If anyone wants to add features to Radio Tray, send in an email to me, and we can work it out as a plugin.

I still need to do the developer docs on how to create plugins, and after that it will be much easier.

Rich: What programming language is the application written in, and the plugins themselves also?

Carlos: Everything is in Python. That’s how Radio Tray was created. I created it mainly because I wanted to learn Python. This is the project that appeared after that.

Rich: Thanks for talking with me.

Carlos: Thanks.

Vote for the April POTM

The vote for the April Project of the Month has started. Vote at TwtPoll.

By the way, if you’re curious about what happened with last month’s vote, and why some of the same names are on this month’s ballot, I’ve discussed that a little in a blog post.

On the ballot are, in no particular order:

  • jEdit

    jEdit is a programmer’s text editor written in Java. It uses the Swing toolkit for the GUI and can be configured as a rather powerful IDE through the use of its plugin architecture.

  • Fink

    Fink is an attempt to bring the full world of Unix Open Source software to Darwin and Mac OS X. Packages are downloaded and built automatically and installed into a tree managed by dpkg, all with full dependency tracking.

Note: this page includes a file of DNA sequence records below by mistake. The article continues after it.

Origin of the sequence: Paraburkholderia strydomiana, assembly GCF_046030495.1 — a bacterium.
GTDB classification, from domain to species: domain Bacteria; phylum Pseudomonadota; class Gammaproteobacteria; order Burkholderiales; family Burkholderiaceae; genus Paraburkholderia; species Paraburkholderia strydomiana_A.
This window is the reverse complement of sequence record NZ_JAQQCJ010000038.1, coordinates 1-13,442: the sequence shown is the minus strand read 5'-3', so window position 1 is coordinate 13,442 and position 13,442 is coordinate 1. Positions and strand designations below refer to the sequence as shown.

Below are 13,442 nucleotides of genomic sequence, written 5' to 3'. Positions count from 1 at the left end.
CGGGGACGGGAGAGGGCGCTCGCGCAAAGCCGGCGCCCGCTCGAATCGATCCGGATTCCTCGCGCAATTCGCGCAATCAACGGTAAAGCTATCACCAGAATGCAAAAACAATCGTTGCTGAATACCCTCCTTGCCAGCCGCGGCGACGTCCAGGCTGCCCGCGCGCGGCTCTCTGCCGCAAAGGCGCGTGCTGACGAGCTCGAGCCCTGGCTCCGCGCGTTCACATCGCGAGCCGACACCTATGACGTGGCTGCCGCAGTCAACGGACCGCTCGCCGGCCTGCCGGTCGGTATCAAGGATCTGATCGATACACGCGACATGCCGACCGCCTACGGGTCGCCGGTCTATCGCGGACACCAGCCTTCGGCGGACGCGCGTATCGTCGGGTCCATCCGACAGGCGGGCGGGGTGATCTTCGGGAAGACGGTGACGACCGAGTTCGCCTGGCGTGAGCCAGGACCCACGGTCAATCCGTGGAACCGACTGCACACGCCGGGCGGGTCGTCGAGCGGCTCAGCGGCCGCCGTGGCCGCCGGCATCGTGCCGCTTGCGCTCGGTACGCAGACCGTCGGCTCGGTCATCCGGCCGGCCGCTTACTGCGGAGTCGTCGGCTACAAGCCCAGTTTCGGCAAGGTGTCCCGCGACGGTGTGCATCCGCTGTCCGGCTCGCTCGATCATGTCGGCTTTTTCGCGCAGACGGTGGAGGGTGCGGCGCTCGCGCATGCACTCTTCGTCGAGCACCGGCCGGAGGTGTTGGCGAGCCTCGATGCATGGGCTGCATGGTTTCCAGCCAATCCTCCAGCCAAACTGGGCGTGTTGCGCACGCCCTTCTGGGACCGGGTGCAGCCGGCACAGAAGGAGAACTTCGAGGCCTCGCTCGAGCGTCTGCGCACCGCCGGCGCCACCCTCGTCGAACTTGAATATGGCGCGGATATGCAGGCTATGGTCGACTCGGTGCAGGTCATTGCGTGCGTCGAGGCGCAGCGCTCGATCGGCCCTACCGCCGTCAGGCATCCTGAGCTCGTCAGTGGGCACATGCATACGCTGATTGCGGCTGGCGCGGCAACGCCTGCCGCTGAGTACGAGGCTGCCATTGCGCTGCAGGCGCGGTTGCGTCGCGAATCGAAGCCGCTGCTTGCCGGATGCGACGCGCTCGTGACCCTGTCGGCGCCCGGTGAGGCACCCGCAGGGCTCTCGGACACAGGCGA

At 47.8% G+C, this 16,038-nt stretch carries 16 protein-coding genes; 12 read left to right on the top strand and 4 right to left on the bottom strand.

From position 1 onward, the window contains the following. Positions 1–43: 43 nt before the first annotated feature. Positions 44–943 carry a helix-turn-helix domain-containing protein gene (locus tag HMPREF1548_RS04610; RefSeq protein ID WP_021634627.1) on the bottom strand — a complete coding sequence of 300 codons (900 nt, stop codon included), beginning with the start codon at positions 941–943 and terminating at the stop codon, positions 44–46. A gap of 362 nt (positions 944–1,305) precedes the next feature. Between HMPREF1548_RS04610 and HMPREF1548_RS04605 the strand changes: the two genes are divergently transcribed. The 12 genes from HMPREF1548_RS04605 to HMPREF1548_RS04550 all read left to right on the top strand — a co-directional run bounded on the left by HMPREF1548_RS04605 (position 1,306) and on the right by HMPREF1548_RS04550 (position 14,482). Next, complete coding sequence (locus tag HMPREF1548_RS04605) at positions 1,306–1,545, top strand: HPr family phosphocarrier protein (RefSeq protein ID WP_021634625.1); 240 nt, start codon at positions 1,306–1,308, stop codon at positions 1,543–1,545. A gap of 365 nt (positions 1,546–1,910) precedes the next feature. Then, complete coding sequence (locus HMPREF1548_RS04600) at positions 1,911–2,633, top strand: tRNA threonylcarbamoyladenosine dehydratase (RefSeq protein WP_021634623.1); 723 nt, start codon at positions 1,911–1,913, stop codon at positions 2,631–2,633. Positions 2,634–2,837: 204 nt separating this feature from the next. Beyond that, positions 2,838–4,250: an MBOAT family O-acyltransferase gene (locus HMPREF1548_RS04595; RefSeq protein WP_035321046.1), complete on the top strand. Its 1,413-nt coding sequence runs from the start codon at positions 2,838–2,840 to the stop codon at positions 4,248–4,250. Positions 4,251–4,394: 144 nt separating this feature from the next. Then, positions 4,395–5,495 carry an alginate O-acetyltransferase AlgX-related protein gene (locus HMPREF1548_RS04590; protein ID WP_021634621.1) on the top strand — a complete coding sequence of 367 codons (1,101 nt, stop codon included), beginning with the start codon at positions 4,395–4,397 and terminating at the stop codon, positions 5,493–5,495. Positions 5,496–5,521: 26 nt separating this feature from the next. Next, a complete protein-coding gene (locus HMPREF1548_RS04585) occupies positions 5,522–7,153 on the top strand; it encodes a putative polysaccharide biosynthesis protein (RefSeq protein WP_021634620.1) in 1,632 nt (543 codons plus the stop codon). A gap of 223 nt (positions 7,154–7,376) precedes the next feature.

• FreeNAS

    FreeNAS is an Open Source Storage Platform and supports sharing across Windows, Apple, and UNIX-like systems. It includes ZFS (high storage capacities and integrates file systems and volume management into a single piece of software)

  • Battle for Wesnoth

    The Battle for Wesnoth is a turn-based strategy game with a fantasy theme.

  • Sweet Home 3D

    Sweet Home 3D is an interior design Java application for quickly choosing and placing furniture on a house 2D plan drawn by the end-user, with a 3D preview.

  • Elastix

    Elastix is an appliance software that integrates the best tools available for Asterisk-based PBXs into a easy-to-use interface. It also adds its own set of utilities to make it the best software package available for open source telephony.

  • FlightGear Mac OS X

    FlightGear Mac OS X is a Mac version of FlightGear, a multi-platform open-source flight simulator that provides very realistic flight experience on your computer. By installing a package you can fly around the world in the comfort of your own home.

  • winPenPack: Portable Software Collection

    winPenPack is a project that aims at collecting the most frequently used and most popular open source applications made portable, so that they can be executed without installation from any USB Flash Drive or Hard Disk. The winPenPack suites offer a wide range of portable applications like office tools, internet tools, multimedia tools, development tools, security applications and other frequently used utilities. Everything you need, completely free, open source and portable!

The vote for the March POTM, post-mortem

The SourceForge March Project of the Month is Scribus, a document layout tool.

Those of you who were following the vote for the March POTM may find that a little surprising, given that other projects had more votes. So I thought it would be worthwhile taking a moment to explain what happened.